And their return was made illegal by the Israel Nationality Law, the one you said didn't discriminate against Palestinian inhabitants of Palestine.

Next time a state passes a law that says only Whites can use public bath rooms and doesn't explicitly exclude Blacks, let me know whether you consider that non-discriminatory.

Nowhere did I refer to polls saying that Arabs support improving the lot of Palestinians. So your bringing that into the discussion is extraneous. I was referring to polls that support their claims for independence and restitution of their property.

But you should know that I agree with you that the Palestinians have been treated shabbily by some Arab governments. All the more not to hold Palestinians accountable for the actions of those governments in 1948.

Pāħām said...

You constructed several straw men in your last reply. One at a time:

"Of what relevance to the plight of the refugees is the fact that the war was declared by numerous Arab states -- are Jews in America responsible for the actions of the State of Israel because Jews have collective responsibility?"

I never said it was relevant with regard to their plight. It is, however, relevant to any claim that Israel is solely responsible for creating the refugee situation. Even had Israel expelled every Arab from its UN-designated borders without provocation the moment it declared independence, there would have been somewhere for those Arabs to go had not the rest of the Arab world rejected the creation of two states in Palestine. By making one of history's worst military gambles on behalf of the Palestinians (assuming that it was in fact on their behalf), the Arab states destroyed what could have been a nascent state where the refugees from the new Israel might have had a home.

"And their return was made illegal by the Israel Nationality Law, the one you said didn't discriminate against Palestinian inhabitants of Palestine."

I'd be interested to see the relevant text in that law. I think you may be mis-citing.

"Next time a state passes a law that says only Whites can use public bath rooms and doesn't explicitly exclude Blacks, let me know whether you consider that non-discriminatory."

Another straw man. I never claimed that Israeli law, which favors Jews, is not discriminatory. What I said is that the law does not explicitly target a particular ethnic group for oppression, as the Lebanese law does. The relevance of this distinction is simply that, while the Israeli law is aggressively nationalist and ethnocentric, the Lebanese law is not. It is not about favoring Lebanese, but about hurting Palestinians, and not even a token attempt is made to hide this.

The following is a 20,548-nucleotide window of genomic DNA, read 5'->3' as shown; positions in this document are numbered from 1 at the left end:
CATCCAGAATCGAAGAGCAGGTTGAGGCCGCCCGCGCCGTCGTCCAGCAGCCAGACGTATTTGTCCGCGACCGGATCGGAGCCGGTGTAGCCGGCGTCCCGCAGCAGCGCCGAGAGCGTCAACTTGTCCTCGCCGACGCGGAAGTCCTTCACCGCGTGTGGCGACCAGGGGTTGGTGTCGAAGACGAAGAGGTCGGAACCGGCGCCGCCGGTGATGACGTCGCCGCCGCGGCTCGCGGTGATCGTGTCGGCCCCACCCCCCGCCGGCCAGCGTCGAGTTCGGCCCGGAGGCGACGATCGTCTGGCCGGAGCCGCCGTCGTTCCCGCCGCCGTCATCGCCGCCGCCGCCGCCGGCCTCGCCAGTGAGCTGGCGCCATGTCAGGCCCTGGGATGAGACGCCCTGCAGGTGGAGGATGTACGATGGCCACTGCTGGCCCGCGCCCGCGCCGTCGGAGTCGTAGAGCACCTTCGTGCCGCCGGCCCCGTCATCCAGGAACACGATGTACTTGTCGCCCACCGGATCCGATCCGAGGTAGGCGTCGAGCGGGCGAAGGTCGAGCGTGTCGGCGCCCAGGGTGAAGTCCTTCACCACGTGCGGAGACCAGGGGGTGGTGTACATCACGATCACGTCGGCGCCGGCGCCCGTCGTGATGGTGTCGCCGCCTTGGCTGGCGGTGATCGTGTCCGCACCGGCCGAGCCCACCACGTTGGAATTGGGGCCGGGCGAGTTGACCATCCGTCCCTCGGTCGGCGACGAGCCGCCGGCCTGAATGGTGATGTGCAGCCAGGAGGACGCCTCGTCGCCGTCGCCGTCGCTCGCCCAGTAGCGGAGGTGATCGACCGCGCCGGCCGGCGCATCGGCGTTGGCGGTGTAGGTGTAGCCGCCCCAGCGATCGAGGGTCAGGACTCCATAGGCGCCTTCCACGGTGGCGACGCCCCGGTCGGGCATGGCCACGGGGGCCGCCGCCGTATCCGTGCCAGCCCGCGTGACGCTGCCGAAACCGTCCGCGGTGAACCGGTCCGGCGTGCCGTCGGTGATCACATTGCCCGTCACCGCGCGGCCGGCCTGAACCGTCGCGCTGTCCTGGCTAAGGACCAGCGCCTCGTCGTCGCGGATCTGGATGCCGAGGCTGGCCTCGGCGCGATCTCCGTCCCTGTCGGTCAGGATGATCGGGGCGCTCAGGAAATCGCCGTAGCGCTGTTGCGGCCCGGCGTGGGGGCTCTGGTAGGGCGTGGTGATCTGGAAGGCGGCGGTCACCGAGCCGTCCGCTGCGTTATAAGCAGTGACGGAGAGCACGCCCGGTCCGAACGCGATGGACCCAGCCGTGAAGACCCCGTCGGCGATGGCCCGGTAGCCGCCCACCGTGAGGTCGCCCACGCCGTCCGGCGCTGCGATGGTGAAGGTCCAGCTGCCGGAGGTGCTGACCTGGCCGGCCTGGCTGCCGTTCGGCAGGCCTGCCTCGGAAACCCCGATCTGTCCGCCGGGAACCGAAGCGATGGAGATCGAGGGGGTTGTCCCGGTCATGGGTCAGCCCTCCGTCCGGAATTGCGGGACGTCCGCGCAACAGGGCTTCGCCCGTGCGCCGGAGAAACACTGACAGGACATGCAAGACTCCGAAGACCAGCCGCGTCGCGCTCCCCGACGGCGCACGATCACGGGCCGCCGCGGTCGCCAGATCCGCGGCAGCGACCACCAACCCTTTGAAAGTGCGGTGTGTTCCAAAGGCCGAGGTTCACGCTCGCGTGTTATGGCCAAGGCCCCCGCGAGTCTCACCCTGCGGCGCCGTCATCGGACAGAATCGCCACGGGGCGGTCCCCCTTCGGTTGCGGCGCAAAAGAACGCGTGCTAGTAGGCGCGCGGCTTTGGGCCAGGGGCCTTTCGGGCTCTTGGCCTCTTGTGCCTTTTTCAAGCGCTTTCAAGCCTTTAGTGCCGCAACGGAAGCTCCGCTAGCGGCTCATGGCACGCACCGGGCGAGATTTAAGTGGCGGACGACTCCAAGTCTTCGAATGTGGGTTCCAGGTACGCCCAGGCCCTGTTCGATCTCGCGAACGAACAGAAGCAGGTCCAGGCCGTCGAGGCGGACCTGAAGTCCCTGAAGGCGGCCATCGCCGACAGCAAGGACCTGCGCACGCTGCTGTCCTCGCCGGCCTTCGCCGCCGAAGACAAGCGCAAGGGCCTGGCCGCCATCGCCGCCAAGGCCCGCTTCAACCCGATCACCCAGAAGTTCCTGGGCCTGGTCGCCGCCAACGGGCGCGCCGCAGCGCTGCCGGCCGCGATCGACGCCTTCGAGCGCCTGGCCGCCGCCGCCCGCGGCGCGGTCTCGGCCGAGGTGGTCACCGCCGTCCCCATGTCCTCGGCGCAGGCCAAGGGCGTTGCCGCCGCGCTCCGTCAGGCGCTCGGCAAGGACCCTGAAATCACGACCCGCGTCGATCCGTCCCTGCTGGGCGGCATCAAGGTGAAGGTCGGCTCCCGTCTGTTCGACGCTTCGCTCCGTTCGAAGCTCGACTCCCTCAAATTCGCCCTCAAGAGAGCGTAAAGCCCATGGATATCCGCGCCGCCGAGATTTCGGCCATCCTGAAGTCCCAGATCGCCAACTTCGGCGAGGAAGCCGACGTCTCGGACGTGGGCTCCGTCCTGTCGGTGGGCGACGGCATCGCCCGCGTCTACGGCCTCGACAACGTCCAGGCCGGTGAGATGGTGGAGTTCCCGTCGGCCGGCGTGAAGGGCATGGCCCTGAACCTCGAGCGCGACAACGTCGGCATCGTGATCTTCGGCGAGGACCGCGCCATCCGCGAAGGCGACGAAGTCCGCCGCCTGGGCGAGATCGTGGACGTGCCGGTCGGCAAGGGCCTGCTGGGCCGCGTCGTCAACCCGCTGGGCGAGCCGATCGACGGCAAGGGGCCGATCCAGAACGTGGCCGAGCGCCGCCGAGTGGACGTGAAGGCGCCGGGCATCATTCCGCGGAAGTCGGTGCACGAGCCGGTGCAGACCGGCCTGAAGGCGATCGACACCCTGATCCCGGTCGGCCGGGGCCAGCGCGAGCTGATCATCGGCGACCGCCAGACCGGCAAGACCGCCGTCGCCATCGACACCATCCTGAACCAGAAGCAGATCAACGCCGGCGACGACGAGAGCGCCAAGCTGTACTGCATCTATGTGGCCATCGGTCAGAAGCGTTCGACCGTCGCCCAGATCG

"But you should know that I agree with you that the Palestinians have been treated shabbily by some Arab governments. All the more not to hold Palestinians accountable for the actions of those governments in 1948."

I think we're talking past each other here. I don't intend to hold the Palestinians responsible for those states' actions. I'm just tired of this multilateral problem being treated as a bilateral one. Conventional wisdom in many circles seems to hold that if the Palestinians are not to blame for something, the Israelis must be. Neither that nor its reverse is defensible, since there are many other parties who bear an enormous burden of guilt.

Jerry Haber said...

Paham

So let me get this straight. The responsibility for the Palestinian refugees is shared partly by some Arab states because they rejected partition?

Are you kidding?

I think that states do have some responsibility for accepting bona fide refugees into their borders. Israel, for example, has responsibility for accepting some refugees entering it from Africa.

But I would hardly say that Israel is partly responsible for creating the African refugee situation because it limits the refugees it accepts.

On your reasoning, the Arab countries should have facilitated Israel's involuntary transfer of Palestinians by making it easy for them to assimilate in their host societies. It would have been better for Israel and for the Palestinians to get kicked out of their homes.

Google the Israel Nationality Law. You "think I may be mis-citing" (I wasn't citing, much less mis-citing; I was referring to it.)

As for the Lebanese law that discriminated against Palestinians: It did not explicitly exclude Palestinians, and did not refer to them, if we are talking about the same law. Here is how Human Rights Watch described the law.)

"The proposed law [that would remove discrimination] would grant Palestinians the right to obtain social security benefits and end-of-service compensation, and allow them to bring complaints before the labor arbitration courts. However, it would keep the work permit system for clerical jobs in place and not address the ban on Palestinians working in certain professions, including law, medicine, and engineering. For these jobs, membership in the relevant syndicate is required - and most syndicates condition membership for foreigners on reciprocity in their home country. This effectively bars the stateless Palestinians."